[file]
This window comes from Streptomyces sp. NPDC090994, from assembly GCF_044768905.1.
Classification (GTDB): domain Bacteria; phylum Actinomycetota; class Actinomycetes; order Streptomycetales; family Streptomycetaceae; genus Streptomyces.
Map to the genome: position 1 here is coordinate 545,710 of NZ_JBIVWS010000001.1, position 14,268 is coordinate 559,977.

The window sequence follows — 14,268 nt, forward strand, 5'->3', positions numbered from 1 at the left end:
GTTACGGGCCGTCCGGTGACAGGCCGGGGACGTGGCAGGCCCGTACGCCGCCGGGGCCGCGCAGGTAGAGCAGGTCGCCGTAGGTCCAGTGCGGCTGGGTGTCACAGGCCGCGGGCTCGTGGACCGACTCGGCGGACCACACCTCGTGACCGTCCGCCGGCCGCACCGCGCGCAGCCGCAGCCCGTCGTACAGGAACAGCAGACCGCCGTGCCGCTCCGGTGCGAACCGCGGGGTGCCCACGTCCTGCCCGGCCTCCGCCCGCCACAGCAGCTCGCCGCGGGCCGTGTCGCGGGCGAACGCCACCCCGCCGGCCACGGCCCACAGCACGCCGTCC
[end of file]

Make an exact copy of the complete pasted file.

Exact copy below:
This window comes from Streptomyces sp. NPDC090994, from assembly GCF_044768905.1.
Classification (GTDB): domain Bacteria; phylum Actinomycetota; class Actinomycetes; order Streptomycetales; family Streptomycetaceae; genus Streptomyces.
Map to the genome: position 1 here is coordinate 545,710 of NZ_JBIVWS010000001.1, position 14,268 is coordinate 559,977.

The window sequence follows — 14,268 nt, forward strand, 5'->3', positions numbered from 1 at the left end:
GTTACGGGCCGTCCGGTGACAGGCCGGGGACGTGGCAGGCCCGTACGCCGCCGGGGCCGCGCAGGTAGAGCAGGTCGCCGTAGGTCCAGTGCGGCTGGGTGTCACAGGCCGCGGGCTCGTGGACCGACTCGGCGGACCACACCTCGTGACCGTCCGCCGGCCGCACCGCGCGCAGCCGCAGCCCGTCGTACAGGAACAGCAGACCGCCGTGCCGCTCCGGTGCGAACCGCGGGGTGCCCACGTCCTGCCCGGCCTCCGCCCGCCACAGCAGCTCGCCGCGGGCCGTGTCGCGGGCGAACGCCACCCCGCCGGCCACGGCCCACAGCACGCCGTCC